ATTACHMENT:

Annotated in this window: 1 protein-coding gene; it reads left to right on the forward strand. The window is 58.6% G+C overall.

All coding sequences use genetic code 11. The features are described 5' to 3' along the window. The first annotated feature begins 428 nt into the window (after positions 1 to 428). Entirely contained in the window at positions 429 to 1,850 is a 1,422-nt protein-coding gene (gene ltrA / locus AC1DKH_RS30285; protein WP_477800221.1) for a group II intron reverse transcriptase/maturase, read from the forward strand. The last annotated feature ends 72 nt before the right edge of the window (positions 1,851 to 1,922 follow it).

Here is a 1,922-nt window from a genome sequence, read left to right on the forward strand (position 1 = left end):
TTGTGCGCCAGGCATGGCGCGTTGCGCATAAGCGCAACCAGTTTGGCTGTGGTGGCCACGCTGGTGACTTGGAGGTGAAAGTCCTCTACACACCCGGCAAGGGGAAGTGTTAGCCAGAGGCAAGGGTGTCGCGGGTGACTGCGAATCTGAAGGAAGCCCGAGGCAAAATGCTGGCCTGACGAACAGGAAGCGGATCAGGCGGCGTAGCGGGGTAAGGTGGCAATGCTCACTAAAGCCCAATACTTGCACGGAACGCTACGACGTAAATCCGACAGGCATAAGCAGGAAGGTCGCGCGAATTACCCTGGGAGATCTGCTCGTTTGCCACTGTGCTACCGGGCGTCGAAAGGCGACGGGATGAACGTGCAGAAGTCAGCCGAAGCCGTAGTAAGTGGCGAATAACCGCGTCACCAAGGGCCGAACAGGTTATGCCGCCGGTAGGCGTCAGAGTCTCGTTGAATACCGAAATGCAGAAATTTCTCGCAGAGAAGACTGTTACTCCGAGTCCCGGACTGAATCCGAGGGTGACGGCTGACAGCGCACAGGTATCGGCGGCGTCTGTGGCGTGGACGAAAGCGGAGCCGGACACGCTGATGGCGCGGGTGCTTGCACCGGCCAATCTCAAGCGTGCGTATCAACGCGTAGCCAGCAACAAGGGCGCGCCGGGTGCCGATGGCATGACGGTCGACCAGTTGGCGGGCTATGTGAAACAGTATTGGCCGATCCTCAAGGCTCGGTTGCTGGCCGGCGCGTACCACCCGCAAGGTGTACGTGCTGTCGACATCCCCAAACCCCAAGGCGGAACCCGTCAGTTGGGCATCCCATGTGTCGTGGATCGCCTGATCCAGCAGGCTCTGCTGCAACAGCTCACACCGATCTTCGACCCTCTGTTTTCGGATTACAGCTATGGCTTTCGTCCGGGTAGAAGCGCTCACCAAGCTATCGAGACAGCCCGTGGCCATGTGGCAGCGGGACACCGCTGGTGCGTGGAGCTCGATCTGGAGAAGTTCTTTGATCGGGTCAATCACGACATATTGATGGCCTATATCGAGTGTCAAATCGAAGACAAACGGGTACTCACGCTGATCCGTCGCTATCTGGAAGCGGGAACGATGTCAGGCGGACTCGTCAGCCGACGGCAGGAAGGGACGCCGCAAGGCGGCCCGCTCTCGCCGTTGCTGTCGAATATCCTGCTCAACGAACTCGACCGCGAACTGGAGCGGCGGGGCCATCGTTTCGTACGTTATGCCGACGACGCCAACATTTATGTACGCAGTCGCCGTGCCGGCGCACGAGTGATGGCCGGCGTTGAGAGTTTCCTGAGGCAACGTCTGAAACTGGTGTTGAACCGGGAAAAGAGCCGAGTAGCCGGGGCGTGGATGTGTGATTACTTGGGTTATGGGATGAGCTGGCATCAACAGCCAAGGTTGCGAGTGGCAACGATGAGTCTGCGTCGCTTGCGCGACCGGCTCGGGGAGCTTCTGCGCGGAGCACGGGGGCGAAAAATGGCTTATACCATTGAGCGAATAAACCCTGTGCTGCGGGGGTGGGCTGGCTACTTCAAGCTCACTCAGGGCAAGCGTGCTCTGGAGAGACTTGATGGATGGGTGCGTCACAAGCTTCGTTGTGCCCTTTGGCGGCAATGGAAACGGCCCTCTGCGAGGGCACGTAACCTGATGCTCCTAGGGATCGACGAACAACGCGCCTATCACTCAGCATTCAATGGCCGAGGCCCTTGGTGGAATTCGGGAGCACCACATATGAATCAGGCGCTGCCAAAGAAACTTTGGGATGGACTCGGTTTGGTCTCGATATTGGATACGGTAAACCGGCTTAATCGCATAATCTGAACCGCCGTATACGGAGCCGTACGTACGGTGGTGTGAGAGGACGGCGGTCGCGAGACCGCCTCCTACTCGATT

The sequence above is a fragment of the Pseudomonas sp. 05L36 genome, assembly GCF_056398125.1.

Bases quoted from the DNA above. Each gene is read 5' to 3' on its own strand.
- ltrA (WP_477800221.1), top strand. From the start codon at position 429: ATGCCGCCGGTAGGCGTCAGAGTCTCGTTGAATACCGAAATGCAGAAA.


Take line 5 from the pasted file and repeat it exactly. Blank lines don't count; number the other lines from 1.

The sequence above is a fragment of the Pseudomonas sp. 05L36 genome, assembly GCF_056398125.1.